La Porte Marine receiving Navy Cross for valor in combat


This Mother's Day, his mom was getting ready for the big ceremony, wiping tears from her face as she talked about her hero.

"I'm proud of him," Penni Farias said of her son. "But God protected him."

She calls him Chris -- her 26-year-old son who still gets homesick. But most of the world knows him as Sgt. Christopher Farias, a decorated U.S. Marine who nearly died while serving in Afghanistan.

"I had to keep my promise, which was to bring my guys home," Sgt. Farias told us. "I promised my best friend's wife that I would get him home. I could hear him screaming and I knew I had to do something."

Sgt. Farias was knocked unconscious in a Taliban attack back in 2010.

He got up, led his fellow Marines out of danger and started fighting back.

He's now getting a Navy Cross. It is considered the U.S. Navy's highest honor and the second highest award given for valor in the entire U.S. military, ranking only below the Medal of Honor.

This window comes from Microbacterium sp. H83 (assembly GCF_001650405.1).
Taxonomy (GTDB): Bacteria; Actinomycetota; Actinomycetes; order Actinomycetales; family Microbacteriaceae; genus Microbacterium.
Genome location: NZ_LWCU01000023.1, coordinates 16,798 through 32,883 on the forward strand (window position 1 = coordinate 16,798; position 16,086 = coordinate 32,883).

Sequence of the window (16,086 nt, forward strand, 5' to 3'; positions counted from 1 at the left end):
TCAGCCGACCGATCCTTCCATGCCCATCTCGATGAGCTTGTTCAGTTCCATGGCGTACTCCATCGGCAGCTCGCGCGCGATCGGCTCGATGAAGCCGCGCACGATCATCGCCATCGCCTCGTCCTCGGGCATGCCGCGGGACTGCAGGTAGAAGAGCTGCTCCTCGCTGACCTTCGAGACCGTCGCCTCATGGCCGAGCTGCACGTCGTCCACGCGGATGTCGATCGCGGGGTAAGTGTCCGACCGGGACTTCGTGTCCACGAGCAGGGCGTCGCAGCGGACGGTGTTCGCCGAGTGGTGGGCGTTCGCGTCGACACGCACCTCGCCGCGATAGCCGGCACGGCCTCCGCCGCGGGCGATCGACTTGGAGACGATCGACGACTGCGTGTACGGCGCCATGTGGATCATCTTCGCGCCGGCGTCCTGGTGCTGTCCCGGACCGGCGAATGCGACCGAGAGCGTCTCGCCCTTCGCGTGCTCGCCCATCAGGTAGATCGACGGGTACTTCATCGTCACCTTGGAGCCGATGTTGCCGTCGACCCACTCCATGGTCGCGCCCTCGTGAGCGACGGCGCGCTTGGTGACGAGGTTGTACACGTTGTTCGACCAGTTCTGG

"I honestly was just really in shock. I mean, didn't think it was that big of a deal," Sgt. Farias said.

But his mother knew exactly what a big deal it was.

"He said it so nonchalantly," she said. "Like, 'oh, we got hit by a grenade.'"

The sergeant's father, Lawrence Farias, is also proud of their son.

"He did what he was trained to do," he said. "Because of that, a lot of his fellow Marines are alive and talking about that experience today."

The whole family is going to the Navy Cross ceremony in California this week.

Sgt. Farias has been in the military for eight years, serving four different tours overseas. He is currently an instructor at Camp Pendleton.

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